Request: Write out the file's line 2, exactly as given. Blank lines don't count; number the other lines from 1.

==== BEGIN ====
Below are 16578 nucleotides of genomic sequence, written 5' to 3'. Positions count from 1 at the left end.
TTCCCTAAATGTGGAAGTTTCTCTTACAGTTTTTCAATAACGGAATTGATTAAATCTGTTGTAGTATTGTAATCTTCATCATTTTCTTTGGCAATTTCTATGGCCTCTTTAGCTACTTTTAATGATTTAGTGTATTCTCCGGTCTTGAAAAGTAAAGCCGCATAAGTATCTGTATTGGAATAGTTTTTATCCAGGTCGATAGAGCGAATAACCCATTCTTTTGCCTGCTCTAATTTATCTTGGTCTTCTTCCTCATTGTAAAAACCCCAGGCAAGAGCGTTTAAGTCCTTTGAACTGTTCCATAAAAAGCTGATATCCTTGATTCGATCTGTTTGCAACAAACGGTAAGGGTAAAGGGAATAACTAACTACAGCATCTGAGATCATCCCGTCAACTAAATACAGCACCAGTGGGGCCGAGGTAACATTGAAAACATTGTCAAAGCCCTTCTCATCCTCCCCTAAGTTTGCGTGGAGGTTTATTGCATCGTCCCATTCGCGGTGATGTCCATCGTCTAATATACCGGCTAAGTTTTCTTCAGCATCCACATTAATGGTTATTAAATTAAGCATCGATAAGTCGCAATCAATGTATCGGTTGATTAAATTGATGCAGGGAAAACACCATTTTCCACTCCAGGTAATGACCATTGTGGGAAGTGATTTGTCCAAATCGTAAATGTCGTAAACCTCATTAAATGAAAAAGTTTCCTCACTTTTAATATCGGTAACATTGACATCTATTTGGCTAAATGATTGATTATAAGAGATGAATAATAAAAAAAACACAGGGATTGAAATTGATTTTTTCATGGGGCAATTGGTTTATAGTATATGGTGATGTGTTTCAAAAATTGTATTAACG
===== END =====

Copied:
TTCCCTAAATGTGGAAGTTTCTCTTACAGTTTTTCAATAACGGAATTGATTAAATCTGTTGTAGTATTGTAATCTTCATCATTTTCTTTGGCAATTTCTATGGCCTCTTTAGCTACTTTTAATGATTTAGTGTATTCTCCGGTCTTGAAAAGTAAAGCCGCATAAGTATCTGTATTGGAATAGTTTTTATCCAGGTCGATAGAGCGAATAACCCATTCTTTTGCCTGCTCTAATTTATCTTGGTCTTCTTCCTCATTGTAAAAACCCCAGGCAAGAGCGTTTAAGTCCTTTGAACTGTTCCATAAAAAGCTGATATCCTTGATTCGATCTGTTTGCAACAAACGGTAAGGGTAAAGGGAATAACTAACTACAGCATCTGAGATCATCCCGTCAACTAAATACAGCACCAGTGGGGCCGAGGTAACATTGAAAACATTGTCAAAGCCCTTCTCATCCTCCCCTAAGTTTGCGTGGAGGTTTATTGCATCGTCCCATTCGCGGTGATGTCCATCGTCTAATATACCGGCTAAGTTTTCTTCAGCATCCACATTAATGGTTATTAAATTAAGCATCGATAAGTCGCAATCAATGTATCGGTTGATTAAATTGATGCAGGGAAAACACCATTTTCCACTCCAGGTAATGACCATTGTGGGAAGTGATTTGTCCAAATCGTAAATGTCGTAAACCTCATTAAATGAAAAAGTTTCCTCACTTTTAATATCGGTAACATTGACATCTATTTGGCTAAATGATTGATTATAAGAGATGAATAATAAAAAAAACACAGGGATTGAAATTGATTTTTTCATGGGGCAATTGGTTTATAGTATATGGTGATGTGTTTCAAAAATTGTATTAACG